Thursday, February 09, 2006

PBS "Nature" program on Dogs

I just now watched the PBS television episode from the series "Nature" that started this Belgian list discussion. For those who didn't see the program, it shows two problem dogs who go into training with experts in the work their breeds were originally bred to do. Both dogs showed strong instinct for work and had failed definitively in non-work homes.

The Bearded Collie had had a lot of contact with sheep without proper training, and had a strong habit of gripping them. He could easily have been put down or legally shot by a farmer for his behavior. I think they said once he was 3 years old and another time that he was 2 1/2. I did not catch whether the original plan with him included the possibility of placement with another trialing or working home after training. The trainer shown working with him appeared highly skilled and very in tune with the dog.

People on BELG-L questioned her yelling at the dog, but I would want to see more of the whole process before forming judgement on that. We never saw him grip a sheep after he came to her, but perhaps off camera he did abuse sheep at times. We also have no way of knowing from the peephole into the training process we got on the program just what proportion of her work with the dog involved that degree of yelling.

You could see that the dog was eager to earn her praise: she wasn't using treats, toys or games. She used effective praise and lavish, affectionate touch. I very much agree with her emphasis on developing a dog's composure. I also found it interesting, in light of what I'm seeing in my assistance dog, that she felt the ball play was detrimental to his herding work, in part because it encouraged gripping. As I understand it, herding dogs "hunt," but stop short of closing in for a kill. Her thinking was that the ball play was taking him too far into the sequence and encouraging a "kill," or at least excessive roughness with livestock. The program showed him grabbing at a toy and shaking it hard while carrying it.

She took him to a test before she thought he could perform it successfully--evidenced by her description of how nervous she was. Perhaps this was the only opportunity she had to check his progress with strange livestock at a strange location, in which case I would be likely to do the same thing. Sometimes you just need to jump off a cliff to find out if your gliding practice is going to pay off.

But if other opportunities were available to her, it would have made more sense to take him along more slowly. He did show progress at that event by not gripping the stock (at least not on camera), but since it was in front of God and everybody--including people whose opinion of her ability she valued--and he didn't get the job done, it would be very hard for any handler to feel good about it.

I wondered as I watched her train the dog by creating a tight bond with him and handling him very minutely whether she would ever be able to turn him over to another handler and have that training be stable. I wondered if he would always be high risk for getting too rough with livestock and maybe even someday killing, unless he remained in her hands. Perhaps she decided that was the case, thinking as an expert trainer. Or perhaps she just got too attached to give him up. I think they said she has 22 dogs. I wonder if he will get the attention from her that he clearly craves. Or maybe that's why he craves it so much and is willing to work so hard for it--because it's not a constant in his daily life.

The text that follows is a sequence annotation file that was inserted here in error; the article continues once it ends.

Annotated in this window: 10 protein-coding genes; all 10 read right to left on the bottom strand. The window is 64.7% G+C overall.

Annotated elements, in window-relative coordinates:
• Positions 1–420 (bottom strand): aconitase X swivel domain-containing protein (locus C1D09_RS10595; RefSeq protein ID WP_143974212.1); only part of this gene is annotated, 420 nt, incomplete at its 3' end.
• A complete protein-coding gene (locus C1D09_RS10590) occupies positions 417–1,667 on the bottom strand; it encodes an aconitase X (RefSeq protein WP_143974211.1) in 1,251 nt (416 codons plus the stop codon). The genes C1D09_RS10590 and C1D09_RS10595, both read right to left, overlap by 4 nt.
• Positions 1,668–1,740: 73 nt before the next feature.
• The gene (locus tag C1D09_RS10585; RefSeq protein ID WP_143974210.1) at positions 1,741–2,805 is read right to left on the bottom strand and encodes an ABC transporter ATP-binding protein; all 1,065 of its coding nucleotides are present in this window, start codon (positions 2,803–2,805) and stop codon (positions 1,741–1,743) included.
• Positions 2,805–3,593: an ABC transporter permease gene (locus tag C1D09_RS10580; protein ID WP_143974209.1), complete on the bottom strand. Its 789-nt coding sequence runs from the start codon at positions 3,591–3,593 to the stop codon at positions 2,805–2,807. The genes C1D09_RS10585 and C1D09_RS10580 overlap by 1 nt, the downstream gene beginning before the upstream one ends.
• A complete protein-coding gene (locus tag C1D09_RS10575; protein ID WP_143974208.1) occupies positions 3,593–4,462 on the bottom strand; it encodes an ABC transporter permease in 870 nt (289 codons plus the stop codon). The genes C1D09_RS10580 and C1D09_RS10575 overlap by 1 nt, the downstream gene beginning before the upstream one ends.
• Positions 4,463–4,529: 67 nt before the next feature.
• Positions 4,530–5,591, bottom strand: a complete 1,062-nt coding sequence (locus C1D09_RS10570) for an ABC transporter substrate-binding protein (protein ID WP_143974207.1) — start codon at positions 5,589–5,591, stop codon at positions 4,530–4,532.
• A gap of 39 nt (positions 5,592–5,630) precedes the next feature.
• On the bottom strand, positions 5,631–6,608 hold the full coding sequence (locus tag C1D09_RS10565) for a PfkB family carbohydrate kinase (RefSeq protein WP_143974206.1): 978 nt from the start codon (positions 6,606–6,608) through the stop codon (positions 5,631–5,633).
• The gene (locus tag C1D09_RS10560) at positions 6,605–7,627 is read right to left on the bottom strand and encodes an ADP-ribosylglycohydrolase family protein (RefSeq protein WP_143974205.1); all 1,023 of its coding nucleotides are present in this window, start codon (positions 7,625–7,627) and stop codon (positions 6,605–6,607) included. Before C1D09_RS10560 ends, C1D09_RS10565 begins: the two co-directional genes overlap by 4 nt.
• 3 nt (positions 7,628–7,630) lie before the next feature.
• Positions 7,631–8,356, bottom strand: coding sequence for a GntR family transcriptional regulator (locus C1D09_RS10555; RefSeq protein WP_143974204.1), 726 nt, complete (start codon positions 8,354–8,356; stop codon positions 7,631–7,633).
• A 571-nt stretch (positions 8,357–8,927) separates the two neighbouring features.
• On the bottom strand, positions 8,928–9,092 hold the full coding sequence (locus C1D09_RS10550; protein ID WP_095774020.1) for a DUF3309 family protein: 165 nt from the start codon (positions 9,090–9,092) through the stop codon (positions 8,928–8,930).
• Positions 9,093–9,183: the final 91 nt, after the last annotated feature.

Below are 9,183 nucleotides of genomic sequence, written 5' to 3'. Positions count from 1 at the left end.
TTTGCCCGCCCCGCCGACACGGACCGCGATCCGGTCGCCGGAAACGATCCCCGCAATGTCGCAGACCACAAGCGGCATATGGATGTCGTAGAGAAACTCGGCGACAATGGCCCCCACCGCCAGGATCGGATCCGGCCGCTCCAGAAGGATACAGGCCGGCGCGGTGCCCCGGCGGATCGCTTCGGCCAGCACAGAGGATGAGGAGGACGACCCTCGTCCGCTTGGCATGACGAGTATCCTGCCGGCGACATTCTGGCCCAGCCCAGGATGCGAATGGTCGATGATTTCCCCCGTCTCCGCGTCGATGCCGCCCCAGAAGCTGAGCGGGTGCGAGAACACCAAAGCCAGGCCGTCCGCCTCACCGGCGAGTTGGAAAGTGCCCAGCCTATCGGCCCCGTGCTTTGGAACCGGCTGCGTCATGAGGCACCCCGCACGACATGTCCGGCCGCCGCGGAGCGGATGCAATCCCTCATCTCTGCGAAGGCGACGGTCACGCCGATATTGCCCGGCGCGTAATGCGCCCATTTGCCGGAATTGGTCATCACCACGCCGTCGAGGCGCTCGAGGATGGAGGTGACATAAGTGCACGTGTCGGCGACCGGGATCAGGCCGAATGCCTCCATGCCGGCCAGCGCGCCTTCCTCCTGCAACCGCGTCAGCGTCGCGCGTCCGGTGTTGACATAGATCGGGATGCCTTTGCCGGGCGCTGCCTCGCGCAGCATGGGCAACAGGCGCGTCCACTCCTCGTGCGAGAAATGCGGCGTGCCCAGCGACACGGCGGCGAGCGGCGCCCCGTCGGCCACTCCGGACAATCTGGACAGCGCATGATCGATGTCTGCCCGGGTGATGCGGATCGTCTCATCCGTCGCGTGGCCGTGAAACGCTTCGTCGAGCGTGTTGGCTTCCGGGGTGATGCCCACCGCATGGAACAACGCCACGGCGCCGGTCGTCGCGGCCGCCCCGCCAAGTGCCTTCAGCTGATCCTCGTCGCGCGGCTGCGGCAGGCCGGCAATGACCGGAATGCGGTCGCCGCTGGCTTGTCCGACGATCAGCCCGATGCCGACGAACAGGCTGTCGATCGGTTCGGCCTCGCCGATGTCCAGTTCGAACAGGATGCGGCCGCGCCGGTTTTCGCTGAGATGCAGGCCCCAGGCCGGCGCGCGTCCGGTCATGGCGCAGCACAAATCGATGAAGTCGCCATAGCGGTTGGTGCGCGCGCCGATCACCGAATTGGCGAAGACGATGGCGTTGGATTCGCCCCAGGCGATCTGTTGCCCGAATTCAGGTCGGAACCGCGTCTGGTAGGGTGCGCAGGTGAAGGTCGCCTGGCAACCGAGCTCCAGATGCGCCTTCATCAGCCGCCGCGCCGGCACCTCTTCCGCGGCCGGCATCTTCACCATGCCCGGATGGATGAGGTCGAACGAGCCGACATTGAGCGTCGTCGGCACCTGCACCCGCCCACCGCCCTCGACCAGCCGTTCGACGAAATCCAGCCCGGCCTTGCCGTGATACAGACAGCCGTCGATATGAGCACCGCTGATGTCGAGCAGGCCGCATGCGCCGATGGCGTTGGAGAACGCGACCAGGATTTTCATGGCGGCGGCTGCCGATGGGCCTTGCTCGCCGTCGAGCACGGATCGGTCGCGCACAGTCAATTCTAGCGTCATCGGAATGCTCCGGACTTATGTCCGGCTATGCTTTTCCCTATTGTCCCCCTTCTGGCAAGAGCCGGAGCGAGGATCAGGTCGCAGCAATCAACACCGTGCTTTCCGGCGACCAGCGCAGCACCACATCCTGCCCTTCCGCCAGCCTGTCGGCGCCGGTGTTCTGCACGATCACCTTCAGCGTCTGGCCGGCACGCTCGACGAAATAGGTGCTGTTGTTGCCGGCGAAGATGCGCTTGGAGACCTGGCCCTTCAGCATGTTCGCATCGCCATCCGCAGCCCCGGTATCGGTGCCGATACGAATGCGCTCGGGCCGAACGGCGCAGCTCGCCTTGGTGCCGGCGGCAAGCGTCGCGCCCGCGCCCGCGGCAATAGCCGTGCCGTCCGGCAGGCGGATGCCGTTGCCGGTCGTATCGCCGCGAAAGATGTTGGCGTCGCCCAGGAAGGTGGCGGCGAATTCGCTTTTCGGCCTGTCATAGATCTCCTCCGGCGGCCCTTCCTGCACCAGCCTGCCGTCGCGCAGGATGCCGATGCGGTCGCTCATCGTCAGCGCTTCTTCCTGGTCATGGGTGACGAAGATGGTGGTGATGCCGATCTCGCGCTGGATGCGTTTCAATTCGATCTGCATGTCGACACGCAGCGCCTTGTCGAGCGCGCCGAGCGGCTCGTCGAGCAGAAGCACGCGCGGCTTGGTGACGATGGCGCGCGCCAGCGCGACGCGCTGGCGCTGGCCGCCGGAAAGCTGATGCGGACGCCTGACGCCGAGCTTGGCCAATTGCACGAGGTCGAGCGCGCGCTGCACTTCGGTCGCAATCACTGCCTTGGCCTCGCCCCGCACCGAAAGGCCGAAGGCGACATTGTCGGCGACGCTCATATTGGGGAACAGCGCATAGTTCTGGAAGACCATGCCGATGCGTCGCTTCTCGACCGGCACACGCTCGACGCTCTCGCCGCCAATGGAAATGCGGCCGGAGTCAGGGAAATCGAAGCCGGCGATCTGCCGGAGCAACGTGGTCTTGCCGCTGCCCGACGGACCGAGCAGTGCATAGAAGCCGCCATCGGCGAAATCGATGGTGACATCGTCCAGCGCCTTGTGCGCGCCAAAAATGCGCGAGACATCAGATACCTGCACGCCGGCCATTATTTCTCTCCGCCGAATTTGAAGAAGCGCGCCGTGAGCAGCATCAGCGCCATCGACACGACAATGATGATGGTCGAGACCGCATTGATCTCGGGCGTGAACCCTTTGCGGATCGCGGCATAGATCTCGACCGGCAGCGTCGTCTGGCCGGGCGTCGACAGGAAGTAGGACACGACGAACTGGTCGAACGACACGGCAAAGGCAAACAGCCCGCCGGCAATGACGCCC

The Bloodhound story thrilled me. My tracking dog was noise-sensitive, too, and knowing that, I was able to bolster him when he shied from a sound and get him quickly back to work. He was as work-oriented as that Bloodhound. I also got to spend a training night with some police K9 handlers and see that their handling on scent work was indeed as depicted in the story. They love working a good dog, and they can cope with imperfections. Heck, any good dog handler can, because there are no perfect dogs (or humans).

He was training that dog for someone else, but he gave her his heart. He did not have her as long as it took to train the Beardie, so that must have helped a bit with having to give her up. The Beardie was a bit shy with strangers, but the Bloodhound was a love-everybody girl.

The herding trainer emphasized subordinance with the dog in training, but I noticed she didn't ask that of her trained Border Collie. I can relate to that. After the initial several months of training with my last two dogs I felt the dog was truly my partner and I even changed the call name to a nickname of the name I trained with.

The Bloodhound trainer did not emphasize making the dog subordinate to him. Some people think the scenting dog "takes charge," but I don't see it that way. I see it as a similar partnership to how I work therapy dogs and assistance dogs, but not everyone works the way I do. And a whole lot of dogs cannot accept responsibility in the ways a Belgian can. Those dogs need to take a more subordinate role, because rather than pleasing the handler, they'd take advantage of greater responsibility to please themselves in unsafe ways. I believe that some of the mindset that makes a dog capable of herding work also gives me the rapport I want with my Tervs and makes them capable of developing the sense of responsibility I so value in a dog.

No livestock are at risk in scent work on leash, so there's seldom any occasion that correction could achieve any benefit. Bloodhounds can stay on leash, which means the training doesn't have to take voice control to anything like the level of a dog herding livestock off-leash. I'm sure there are some who use electronic collars in herding, though it doesn't seem to be common. I'd a whole lot rather see someone yell threateningly at a dog than use "electronic stimulation" (people who use those collars object to the word "shock").